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Romania top court says government threatening rule of law
BUCHAREST (Reuters) - Romania's Constitutional Court on Tuesday accused Prime Minister Victor Ponta and his party of trying to dismantle the court and said it has notified European authorities of threats to its independence.
Ponta, who is facing calls to resign over plagiarism charges, ignored a court ruling last week that his opponent President Traian Basescu was entitled to represent Romania at a European Council meeting and traveled to Brussels regardless.
Ponta said he was following a ruling in parliament, where he has a comfortable majority, questioned the court's independence and said it was controlled by Basescu. His leftist Social-Liberal Union (USL) party threatened to replace some judges.
"All the recent attacks are the equivalent of dismantling the constitutional court in its current membership," the court said in a statement.
"We are asking both parliament and the Romanian president to take actions against the planned measures which are blatantly against the constitution, democratic norms and principles of rule of law."
Analysts say the USL's actions are threatening the rule of law and separation of powers. The political spat has effectively paralyzed decision-making and delayed important reforms agreed under an International Monetary Fund-led aid deal.
The USL took power in May, after toppling a previous austerity-minded government which had close links to Basescu, and has since been embroiled in a row with the president that has effectively paralyzed government.
Six of the court's nine judges are appointed by parliament - half by each house - and three by the president.
"Given the extremely serious situation, the unprecedented attacks against the constitutional Court and its judges, as well as threats to remove them, the constitutional court has notified ... European institutions," the court statement said.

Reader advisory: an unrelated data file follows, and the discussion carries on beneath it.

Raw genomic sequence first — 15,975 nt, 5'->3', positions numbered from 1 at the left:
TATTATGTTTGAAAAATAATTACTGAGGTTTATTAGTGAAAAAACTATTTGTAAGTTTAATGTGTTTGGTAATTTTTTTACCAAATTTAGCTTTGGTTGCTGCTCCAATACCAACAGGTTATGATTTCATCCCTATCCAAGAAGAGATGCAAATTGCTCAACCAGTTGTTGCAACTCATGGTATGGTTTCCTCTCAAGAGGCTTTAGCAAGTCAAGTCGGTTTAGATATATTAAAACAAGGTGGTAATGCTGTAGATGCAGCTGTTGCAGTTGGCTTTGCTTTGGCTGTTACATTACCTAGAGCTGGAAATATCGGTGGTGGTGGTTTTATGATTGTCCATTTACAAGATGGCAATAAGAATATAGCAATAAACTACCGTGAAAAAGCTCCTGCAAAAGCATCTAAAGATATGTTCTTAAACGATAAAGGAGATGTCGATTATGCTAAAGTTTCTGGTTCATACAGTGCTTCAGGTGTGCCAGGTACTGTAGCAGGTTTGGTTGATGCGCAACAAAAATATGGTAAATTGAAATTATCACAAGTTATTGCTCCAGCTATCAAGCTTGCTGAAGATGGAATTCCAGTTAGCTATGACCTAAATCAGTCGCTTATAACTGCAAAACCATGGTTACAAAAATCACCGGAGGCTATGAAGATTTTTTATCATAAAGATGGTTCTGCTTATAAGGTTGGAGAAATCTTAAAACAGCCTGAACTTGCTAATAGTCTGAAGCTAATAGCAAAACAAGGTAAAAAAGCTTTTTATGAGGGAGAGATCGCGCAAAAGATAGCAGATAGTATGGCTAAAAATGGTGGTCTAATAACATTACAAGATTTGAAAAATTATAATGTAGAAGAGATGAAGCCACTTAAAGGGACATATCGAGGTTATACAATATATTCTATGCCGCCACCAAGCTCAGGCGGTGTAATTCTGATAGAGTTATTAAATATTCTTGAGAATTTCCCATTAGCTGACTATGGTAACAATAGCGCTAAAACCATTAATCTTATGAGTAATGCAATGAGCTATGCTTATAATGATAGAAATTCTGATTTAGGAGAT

It said it has been in touch with the European Commission for Democracy through Law, the Council of Europe's advisory body on constitutional matters, the Conference of European Constitutional Courts and other European institutions.
The USL performed well in local ballots last month but its row with Basescu, the charges against Ponta and the jailing of a senior party official for corruption could hurt its popularity before a parliamentary election in November.
Ponta has ignored a decision by an academic panel that he copied much of his doctoral thesis, after his government removed the council's authority as it was meeting to discuss the plagiarism charges.
The constitutional court had also ruled a change in electoral law - which the USL pushed through parliament less than six months before the election and contrary to European recommendations - was illegal.
In another blow to the USL, Adrian Nastase - a former prime minister who was still a major figure in the party - was sent to jail for corruption despite attempting to kill himself, which delayed his imprisonment by a week.
The USL has also passed a law to make it easier to impeach Basescu, which is still pending at the constitutional court.
"The president has the constitutional court, I have parliament," Ponta said last week. "When we talk about legitimacy, the most legitimate institution is parliament."
(Editing by Diana Abdallah)
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